Feeding lean gilts for lifetime performance

By Bernard Peet, thePigSite Consultant - Genetic selection over many years has resulted in extremely lean genotypes producing high quality carcasses and improved feed efficiency. However, herd recording systems from around the world suggest that the resulting decrease in body fat content has reduced sow longevity and significantly increased culling rates.
calendar icon 26 November 2001
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Genetically lean gilts
Losses of gilts and young sows due to reproductive failure and leg problems are of particular concern.

Nutritional strategies for increasing gilt productivity and improving longevity are an area of some controversy. Many advisers suggest that genetically lean gilts should be encouraged to develop sufficient fat reserves prior to mating by feeding a low protein diet. This then provides an energy reserve that is partially used in first lactation, while leaving an adequate fat level to allow successful rebreeding.

A target of 18-20mm backfat has been suggested as a target at first mating, although in practice this may be difficult, if not impossible, to achieve with current genotypes.

Recent research at the Stotfold Pig Development Unit, operated by the Meat and Livestock Commission in Britain, has investigated two nutritional strategies: the first to lay down fat by using a low protein diet and the second to feed gilts so they express their genetic potential for lean growth. A total of 455 gilts, sourced from five breeding companies, were used for the trial, which ran up to 6th parity to evaluate the effect on longevity of gilt and young sow nutrition.

Gilts were reared from 30kg on a high or low lysine diet, which, from 50kg to first mating, contained 3227kcals DE and either 1% or 0.5% lysine. From mating to first farrowing the lysine levels were adjusted to 0.75 and 0.55%.

The results suggest that attempting to increase gilt's fat reserves at first mating by reducing the protein content of the diet delays puberty and reduces litter size.

Table 1 shows the differences between gilts on the high and low lysine treatments for the period up to mating at third estrus. Eight gilts from each treatment were slaughtered - those on the high lysine diet had a P2 backfat of 11.9mm compared to 15.6mm on the low lysine treatment. The lower part of the table shows that for the remainder of the gilts, those on the low protein diet took 12 days longer to reach puberty than those on the high protein diet. They were also 13 days older at first mating and 11kg lighter than gilts fed the 1% lysine diet.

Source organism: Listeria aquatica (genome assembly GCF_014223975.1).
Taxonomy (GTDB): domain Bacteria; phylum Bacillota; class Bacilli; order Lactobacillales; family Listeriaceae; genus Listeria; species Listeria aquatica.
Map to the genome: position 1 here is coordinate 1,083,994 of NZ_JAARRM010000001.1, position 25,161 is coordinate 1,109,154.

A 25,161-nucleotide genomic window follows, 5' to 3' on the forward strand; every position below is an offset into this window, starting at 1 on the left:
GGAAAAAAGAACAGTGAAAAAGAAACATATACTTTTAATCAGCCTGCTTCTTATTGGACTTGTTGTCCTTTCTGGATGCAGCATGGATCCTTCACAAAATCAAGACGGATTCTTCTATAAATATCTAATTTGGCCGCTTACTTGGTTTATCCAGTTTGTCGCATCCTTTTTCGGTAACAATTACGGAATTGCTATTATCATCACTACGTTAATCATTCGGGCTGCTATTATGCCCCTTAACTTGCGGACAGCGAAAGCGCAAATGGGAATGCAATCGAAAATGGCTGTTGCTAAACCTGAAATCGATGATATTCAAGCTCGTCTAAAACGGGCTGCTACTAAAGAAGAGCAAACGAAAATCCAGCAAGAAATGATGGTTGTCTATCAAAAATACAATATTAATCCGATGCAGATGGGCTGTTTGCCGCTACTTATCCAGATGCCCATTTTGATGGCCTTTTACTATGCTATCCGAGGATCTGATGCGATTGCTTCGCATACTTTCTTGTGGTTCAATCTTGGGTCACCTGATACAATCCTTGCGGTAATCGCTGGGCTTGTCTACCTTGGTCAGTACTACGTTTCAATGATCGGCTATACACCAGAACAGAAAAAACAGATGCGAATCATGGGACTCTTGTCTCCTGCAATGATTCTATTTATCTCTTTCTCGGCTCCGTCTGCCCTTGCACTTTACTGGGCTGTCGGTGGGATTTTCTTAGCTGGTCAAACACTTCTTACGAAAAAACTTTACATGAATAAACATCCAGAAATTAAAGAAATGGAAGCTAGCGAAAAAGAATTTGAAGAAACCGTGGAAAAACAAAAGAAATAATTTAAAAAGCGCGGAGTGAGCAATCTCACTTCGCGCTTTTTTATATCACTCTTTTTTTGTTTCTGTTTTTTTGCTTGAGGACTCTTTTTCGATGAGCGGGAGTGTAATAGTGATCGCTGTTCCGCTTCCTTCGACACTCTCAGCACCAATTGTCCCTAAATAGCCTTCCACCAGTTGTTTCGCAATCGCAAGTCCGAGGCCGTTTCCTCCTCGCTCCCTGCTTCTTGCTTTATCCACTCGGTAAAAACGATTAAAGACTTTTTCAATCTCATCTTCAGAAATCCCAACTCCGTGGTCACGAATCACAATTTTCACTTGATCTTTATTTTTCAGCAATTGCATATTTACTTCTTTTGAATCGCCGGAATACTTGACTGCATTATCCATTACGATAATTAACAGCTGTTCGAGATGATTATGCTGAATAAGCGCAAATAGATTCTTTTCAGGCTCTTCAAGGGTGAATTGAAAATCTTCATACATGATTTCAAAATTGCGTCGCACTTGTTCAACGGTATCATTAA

Table 1:
The effects of high -v- low lysine during the rearing stage
Lysine : Energy ratio in diet High (1.0%) Low (0.5%)
From serially slaughtered gilts

Weight at mating (kg)



Carcass P2 at mating (mm)



Gilts remaining in the herd
Age at puberty (days)



Age at mating (days)



Weight at mating (kg)



At first farrowing, gilts fed the lower protein diet produced fewer piglets born alive and less total born (Table 2). Gilts reared on the high lysine diet and changed onto the lower lysine diet during pregnancy had smaller litters than those fed the low lysine diet throughout.

Table 2:
The effects of feeding high -v- low lysine diets during rearing and pregnancy on first litter size
Diet lysine to energy ratio (High -v- Low)
Rearing (30kg to mating)










Born alive





Total born





Dr Pinder Gill, MLC's Pig Technical Manager, who was responsible for the trial, thinks that the results may well force a rethink on gilt feeding recommendations. "It's quite clear that restricting the growth of gilts compromises first litter size," he says. "We should allow them to express their genetic potential for lean growth because this also leads to earlier puberty and better reproductive performance."

If gilts are leaner at first farrowing, feeding during lactation needs to ensure that body weight loss is minimized through the use of high density diets and by stimulating good feed intakes.

Dr Gill feels that one way of achieving this would be to use a special lactation diet for gilts and possibly second litter sows. The longer term implications of the two nutritional treatments will shortly be revealed when analysis of the data up to 6th parity is complete and a full assessment of their effect on the cost of piglet production is made.

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By Bernard Peet - November 2001
Consultants to the International Pig Industry
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